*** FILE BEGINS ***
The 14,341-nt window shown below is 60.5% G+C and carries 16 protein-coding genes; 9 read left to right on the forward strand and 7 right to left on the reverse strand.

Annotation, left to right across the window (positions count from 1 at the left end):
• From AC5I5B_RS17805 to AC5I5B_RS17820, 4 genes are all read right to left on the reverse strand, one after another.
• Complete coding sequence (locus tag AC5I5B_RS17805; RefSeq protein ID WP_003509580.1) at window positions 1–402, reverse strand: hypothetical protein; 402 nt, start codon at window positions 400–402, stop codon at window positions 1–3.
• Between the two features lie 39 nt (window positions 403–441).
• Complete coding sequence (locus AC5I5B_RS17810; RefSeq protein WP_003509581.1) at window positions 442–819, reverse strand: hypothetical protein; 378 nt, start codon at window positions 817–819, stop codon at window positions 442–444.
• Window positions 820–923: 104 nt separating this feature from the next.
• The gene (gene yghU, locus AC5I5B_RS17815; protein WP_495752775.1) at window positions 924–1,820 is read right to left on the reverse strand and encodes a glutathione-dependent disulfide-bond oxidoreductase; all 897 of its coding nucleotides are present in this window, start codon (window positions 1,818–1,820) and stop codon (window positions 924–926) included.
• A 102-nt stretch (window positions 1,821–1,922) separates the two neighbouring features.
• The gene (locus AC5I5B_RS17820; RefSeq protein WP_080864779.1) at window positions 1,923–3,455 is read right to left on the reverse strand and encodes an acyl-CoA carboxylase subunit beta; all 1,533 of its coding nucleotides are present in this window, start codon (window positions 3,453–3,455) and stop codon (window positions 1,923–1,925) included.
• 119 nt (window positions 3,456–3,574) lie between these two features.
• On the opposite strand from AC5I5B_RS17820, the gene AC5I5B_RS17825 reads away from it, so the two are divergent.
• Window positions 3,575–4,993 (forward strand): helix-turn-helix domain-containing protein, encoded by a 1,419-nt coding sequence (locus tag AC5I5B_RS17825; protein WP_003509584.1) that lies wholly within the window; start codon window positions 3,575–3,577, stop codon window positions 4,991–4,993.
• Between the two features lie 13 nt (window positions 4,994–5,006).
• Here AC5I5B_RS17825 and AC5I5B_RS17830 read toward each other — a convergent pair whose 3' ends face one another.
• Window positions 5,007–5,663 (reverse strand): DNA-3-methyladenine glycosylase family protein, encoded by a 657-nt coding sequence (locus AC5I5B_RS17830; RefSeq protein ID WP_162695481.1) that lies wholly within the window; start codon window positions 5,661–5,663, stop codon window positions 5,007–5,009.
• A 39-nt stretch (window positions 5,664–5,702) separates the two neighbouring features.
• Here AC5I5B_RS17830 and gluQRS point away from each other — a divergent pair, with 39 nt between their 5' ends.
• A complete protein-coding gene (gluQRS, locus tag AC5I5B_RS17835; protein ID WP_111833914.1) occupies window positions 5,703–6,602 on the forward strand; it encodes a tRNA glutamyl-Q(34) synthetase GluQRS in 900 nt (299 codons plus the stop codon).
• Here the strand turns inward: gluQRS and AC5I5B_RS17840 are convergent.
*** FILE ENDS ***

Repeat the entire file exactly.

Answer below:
The 14,341-nt window shown below is 60.5% G+C and carries 16 protein-coding genes; 9 read left to right on the forward strand and 7 right to left on the reverse strand.

Annotation, left to right across the window (positions count from 1 at the left end):
• From AC5I5B_RS17805 to AC5I5B_RS17820, 4 genes are all read right to left on the reverse strand, one after another.
• Complete coding sequence (locus tag AC5I5B_RS17805; RefSeq protein ID WP_003509580.1) at window positions 1–402, reverse strand: hypothetical protein; 402 nt, start codon at window positions 400–402, stop codon at window positions 1–3.
• Between the two features lie 39 nt (window positions 403–441).
• Complete coding sequence (locus AC5I5B_RS17810; RefSeq protein WP_003509581.1) at window positions 442–819, reverse strand: hypothetical protein; 378 nt, start codon at window positions 817–819, stop codon at window positions 442–444.
• Window positions 820–923: 104 nt separating this feature from the next.
• The gene (gene yghU, locus AC5I5B_RS17815; protein WP_495752775.1) at window positions 924–1,820 is read right to left on the reverse strand and encodes a glutathione-dependent disulfide-bond oxidoreductase; all 897 of its coding nucleotides are present in this window, start codon (window positions 1,818–1,820) and stop codon (window positions 924–926) included.
• A 102-nt stretch (window positions 1,821–1,922) separates the two neighbouring features.
• The gene (locus AC5I5B_RS17820; RefSeq protein WP_080864779.1) at window positions 1,923–3,455 is read right to left on the reverse strand and encodes an acyl-CoA carboxylase subunit beta; all 1,533 of its coding nucleotides are present in this window, start codon (window positions 3,453–3,455) and stop codon (window positions 1,923–1,925) included.
• 119 nt (window positions 3,456–3,574) lie between these two features.
• On the opposite strand from AC5I5B_RS17820, the gene AC5I5B_RS17825 reads away from it, so the two are divergent.
• Window positions 3,575–4,993 (forward strand): helix-turn-helix domain-containing protein, encoded by a 1,419-nt coding sequence (locus tag AC5I5B_RS17825; protein WP_003509584.1) that lies wholly within the window; start codon window positions 3,575–3,577, stop codon window positions 4,991–4,993.
• Between the two features lie 13 nt (window positions 4,994–5,006).
• Here AC5I5B_RS17825 and AC5I5B_RS17830 read toward each other — a convergent pair whose 3' ends face one another.
• Window positions 5,007–5,663 (reverse strand): DNA-3-methyladenine glycosylase family protein, encoded by a 657-nt coding sequence (locus AC5I5B_RS17830; RefSeq protein ID WP_162695481.1) that lies wholly within the window; start codon window positions 5,661–5,663, stop codon window positions 5,007–5,009.
• A 39-nt stretch (window positions 5,664–5,702) separates the two neighbouring features.
• Here AC5I5B_RS17830 and gluQRS point away from each other — a divergent pair, with 39 nt between their 5' ends.
• A complete protein-coding gene (gluQRS, locus tag AC5I5B_RS17835; protein ID WP_111833914.1) occupies window positions 5,703–6,602 on the forward strand; it encodes a tRNA glutamyl-Q(34) synthetase GluQRS in 900 nt (299 codons plus the stop codon).
• Here the strand turns inward: gluQRS and AC5I5B_RS17840 are convergent.